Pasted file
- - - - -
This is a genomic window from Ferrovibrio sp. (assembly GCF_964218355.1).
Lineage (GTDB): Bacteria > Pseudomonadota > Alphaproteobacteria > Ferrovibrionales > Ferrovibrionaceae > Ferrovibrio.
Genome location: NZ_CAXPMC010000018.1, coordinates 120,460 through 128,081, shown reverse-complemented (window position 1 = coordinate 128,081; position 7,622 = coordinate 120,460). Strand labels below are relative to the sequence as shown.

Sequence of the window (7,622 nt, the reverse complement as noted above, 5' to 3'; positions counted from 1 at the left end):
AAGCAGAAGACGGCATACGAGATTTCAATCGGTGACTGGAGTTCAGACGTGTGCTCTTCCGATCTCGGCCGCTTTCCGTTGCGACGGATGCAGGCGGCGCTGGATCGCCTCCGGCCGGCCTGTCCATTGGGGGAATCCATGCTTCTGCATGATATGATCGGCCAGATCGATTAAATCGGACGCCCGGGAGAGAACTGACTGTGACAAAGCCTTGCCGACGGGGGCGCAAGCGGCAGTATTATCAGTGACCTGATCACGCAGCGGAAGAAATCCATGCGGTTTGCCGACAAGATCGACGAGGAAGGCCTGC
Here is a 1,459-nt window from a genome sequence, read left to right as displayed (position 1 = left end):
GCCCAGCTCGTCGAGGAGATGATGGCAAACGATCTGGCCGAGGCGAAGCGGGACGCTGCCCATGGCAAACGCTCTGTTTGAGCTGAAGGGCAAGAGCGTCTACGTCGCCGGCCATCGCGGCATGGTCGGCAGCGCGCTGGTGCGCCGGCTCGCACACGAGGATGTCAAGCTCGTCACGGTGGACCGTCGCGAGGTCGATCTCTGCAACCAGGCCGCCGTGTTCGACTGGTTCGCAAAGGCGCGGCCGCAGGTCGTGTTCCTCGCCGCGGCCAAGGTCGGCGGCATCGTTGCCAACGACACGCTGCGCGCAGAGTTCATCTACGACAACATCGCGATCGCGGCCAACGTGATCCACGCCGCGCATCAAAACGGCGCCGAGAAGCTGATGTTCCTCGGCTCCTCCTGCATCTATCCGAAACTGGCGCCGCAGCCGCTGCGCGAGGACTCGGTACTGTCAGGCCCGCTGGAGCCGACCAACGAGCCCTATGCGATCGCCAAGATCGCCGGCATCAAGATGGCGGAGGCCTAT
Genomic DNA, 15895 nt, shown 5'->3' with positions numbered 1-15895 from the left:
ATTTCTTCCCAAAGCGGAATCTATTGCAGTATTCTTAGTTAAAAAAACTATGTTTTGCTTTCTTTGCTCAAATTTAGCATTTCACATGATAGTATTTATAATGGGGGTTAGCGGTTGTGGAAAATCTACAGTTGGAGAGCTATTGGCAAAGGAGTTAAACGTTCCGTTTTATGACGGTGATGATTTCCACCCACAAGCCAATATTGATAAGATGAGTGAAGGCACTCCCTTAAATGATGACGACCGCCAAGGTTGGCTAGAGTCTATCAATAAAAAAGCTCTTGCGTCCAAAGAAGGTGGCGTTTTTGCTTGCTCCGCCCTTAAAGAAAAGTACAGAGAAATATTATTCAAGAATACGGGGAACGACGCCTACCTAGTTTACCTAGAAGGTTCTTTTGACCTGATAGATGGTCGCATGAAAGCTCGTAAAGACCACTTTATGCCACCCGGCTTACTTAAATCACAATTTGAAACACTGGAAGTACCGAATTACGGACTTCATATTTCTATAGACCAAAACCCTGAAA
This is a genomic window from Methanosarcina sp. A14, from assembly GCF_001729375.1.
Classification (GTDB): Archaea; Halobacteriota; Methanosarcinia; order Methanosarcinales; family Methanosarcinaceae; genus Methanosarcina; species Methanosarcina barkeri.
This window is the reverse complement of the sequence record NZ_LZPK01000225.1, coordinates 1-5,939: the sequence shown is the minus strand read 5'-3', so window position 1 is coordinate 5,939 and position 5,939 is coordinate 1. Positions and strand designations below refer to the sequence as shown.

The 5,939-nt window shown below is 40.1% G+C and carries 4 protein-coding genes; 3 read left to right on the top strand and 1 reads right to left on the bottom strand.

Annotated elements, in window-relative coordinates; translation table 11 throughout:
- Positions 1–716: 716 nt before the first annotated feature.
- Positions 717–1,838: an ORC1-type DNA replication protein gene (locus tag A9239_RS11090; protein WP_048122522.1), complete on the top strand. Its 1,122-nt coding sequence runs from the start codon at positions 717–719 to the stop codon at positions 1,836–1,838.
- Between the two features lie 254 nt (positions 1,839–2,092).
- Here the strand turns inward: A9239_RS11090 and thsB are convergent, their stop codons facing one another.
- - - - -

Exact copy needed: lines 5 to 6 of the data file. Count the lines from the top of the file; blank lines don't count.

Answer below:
AAGCAGAAGACGGCATACGAGATTTCAATCGGTGACTGGAGTTCAGACGTGTGCTCTTCCGATCTCGGCCGCTTTCCGTTGCGACGGATGCAGGCGGCGCTGGATCGCCTCCGGCCGGCCTGTCCATTGGGGGAATCCATGCTTCTGCATGATATGATCGGCCAGATCGATTAAATCGGACGCCCGGGAGAGAACTGACTGTGACAAAGCCTTGCCGACGGGGGCGCAAGCGGCAGTATTATCAGTGACCTGATCACGCAGCGGAAGAAATCCATGCGGTTTGCCGACAAGATCGACGAGGAAGGCCTGC
Here is a 1,459-nt window from a genome sequence, read left to right as displayed (position 1 = left end):